Sunday, March 30, 2008


I took this photo while on the Gulf of Thailand. I myself need to pay more attention to the messages I have tried to provide in these motivational art pieces. We all get lost at sometime or another.


Saturday, March 29, 2008

The Old Man With The Big Hat

Above, you will see the aircraft that was flown by Yeager as it looks today at the Smithsonian National Air and Space Museum in Washington DC.

The Old Man with the Big Hat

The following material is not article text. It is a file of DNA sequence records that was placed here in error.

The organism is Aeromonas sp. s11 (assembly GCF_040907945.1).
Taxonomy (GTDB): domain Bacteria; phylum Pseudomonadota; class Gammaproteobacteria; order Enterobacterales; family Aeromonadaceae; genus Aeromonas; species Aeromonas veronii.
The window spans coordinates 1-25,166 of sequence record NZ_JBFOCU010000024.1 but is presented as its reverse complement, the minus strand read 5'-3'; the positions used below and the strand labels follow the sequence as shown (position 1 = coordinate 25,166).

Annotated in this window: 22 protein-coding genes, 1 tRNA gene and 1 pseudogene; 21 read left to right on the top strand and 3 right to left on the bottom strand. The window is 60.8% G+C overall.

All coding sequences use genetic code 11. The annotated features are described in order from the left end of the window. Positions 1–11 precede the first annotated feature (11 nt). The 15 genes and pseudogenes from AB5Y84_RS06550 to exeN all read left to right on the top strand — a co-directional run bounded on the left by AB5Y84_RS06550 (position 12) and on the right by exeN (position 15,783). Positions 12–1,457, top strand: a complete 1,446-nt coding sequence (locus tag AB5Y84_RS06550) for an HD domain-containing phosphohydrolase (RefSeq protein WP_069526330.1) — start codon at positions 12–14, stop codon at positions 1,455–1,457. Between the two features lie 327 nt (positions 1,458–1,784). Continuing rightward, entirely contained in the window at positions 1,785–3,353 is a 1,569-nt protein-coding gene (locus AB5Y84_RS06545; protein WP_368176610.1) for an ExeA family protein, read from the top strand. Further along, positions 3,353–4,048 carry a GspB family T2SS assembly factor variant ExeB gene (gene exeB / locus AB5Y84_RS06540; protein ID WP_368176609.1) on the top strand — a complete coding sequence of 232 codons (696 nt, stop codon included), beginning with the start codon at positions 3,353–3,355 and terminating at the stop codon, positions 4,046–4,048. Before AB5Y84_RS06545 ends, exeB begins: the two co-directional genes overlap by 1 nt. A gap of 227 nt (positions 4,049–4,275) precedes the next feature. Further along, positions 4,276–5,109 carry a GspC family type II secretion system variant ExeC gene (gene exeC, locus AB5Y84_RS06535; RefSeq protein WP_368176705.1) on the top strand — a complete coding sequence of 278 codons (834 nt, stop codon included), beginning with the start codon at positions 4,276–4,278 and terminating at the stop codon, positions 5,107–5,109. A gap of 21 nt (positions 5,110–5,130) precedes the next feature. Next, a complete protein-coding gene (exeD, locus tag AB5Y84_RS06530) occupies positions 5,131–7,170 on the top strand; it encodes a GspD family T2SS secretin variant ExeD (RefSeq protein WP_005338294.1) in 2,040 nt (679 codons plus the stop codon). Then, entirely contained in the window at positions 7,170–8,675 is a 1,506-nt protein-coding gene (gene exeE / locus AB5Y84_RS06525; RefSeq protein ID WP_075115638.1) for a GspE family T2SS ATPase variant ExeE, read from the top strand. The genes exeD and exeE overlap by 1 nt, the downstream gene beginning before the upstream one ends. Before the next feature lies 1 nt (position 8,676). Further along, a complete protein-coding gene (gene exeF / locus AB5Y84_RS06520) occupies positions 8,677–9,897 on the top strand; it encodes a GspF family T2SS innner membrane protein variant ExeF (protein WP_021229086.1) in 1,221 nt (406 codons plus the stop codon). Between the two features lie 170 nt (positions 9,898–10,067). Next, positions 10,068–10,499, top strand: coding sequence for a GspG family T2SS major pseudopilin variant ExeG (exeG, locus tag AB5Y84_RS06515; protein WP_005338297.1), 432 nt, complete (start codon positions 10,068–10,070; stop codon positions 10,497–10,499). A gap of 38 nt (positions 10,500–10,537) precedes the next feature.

The small Arlington Airport, located on the west side of Washington State, hosts one of the best little air shows in the northwest. It takes place during the summer and although it is considered to be a small airport, it still accommodates larger aircraft as well as small jets. For two years, 1997 through 1998, we lived about three blocks away from this airport. At times, driving on one of the main roads, which cut across the flight path of some of the unique aircraft taking off and landing, could be thrilling as well as breathtaking. I remember one afternoon, just days before the air show was to begin. We were driving home from a friend’s house, the kids entertaining themselves in the rear seats and my wife and I engaged in a conversation. My eye caught the unmistakable shape of a B-17 bomber approaching for a landing. I was able to pull over on the shoulder of the road as the big bird lowered its wheels. My kids got out of the truck and stood next to me and waved as this enormous veteran passed overhead. For me, it was the same feeling I get watching the American flag being raised, patriotic goose bumps. To my kids it was just a big, cool airplane. My little boy, who was about six at the time, was more impressed than his sisters and asked me if we could go to the air show. It was a great opportunity for me to bond with the little man and I said yes. I had to work that following weekend, but I made plans to go on Sunday, the final day. My son was very excited, but as luck would have it, I got off work later then anticipated. By the time I made it home, the show was almost over and we were both disappointed. I made an effort to consol him and decided to take him anyway to at least walk around and look at the static displays. Once inside, looking at these parked planes was not as interesting to this 6-year old as it would have been with them in the air. I felt as though I had let him down, but in police work, you as well as your family have to get used to that kind of thing. As we walked the grounds, I noticed a booth that sold hats, t-shirts and even model planes. I thought that perhaps buying my son a hat would be a good way to smooth things over. I found a colorful one with a yellow P51 Mustang embroidered on the front. My son liked it as well and I took it off the rack and handed it to one of the men in the booth. As he rang it up, he asked if we would like Bob to sign the hat. My thought was, if this will make Bob happy, go ahead. Bob stood up and took a black permanent marker and scrawled his full name across the hat next to the yellow Mustang. I shook his hand and said thank you and walked away. Bob was a very descript man and was wearing the largest straw hat I had ever seen. He also had a rather large nose which caught my attention.